JD's white-glove delivery. Photo: Steve LeVine/Axios
A central feature of the future seems likely to be intolerance for the ticking second. That's according to JD.com, the Chinese e-commerce giant, which promises astonishing package delivery time.
By the numbers: The company says it makes 90% of Chinese deliveries within 24 hours, though 57% arrive within 12 hours — and you can also schedule delivery within 30 minutes. Even 85% of goods shipped from abroad are delivered in a day.
How it does it — and why: Apart from JD, China has no national courier company like FedEx or UPS. China's other e-commerce companies rely on dozens of disparate, disconnected local couriers.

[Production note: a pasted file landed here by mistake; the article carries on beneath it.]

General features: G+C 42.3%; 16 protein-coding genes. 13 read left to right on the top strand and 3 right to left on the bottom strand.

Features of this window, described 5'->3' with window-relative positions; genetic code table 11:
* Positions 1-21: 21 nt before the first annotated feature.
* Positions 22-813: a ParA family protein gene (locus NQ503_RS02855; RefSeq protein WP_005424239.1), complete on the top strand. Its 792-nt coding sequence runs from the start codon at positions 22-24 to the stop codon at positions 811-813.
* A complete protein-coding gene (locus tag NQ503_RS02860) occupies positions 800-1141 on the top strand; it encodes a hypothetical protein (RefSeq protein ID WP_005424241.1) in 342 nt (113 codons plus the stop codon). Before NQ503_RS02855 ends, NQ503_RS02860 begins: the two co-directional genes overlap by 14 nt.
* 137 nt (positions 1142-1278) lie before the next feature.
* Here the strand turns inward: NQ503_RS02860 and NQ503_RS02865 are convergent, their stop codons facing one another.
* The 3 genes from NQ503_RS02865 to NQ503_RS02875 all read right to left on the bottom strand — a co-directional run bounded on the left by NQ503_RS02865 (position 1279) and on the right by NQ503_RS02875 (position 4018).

- JD founder Richard Liu says fast delivery is a compulsory differentiator. In recent years, he has forgone most profit in order to build up JD's nationwide logistics system, including some 65,000 staff couriers who deliver on bicycles and in small vans.
- In the future, JD says, customers will tolerate only reliable, ultra-fast delivery. And their definition of "ultra-fast" will become shorter and shorter.
- For luxury items, an electric Geely vehicle tools up to your house delivering your package by a white-gloved courier wearing a tie as in the photo above.
- Two years ago, JD spun off delivery into JD Logistics, allowing other companies to pay for the service.
Go deeper with a similar venture here at home: Amazon's next targets: FedEx and UPS.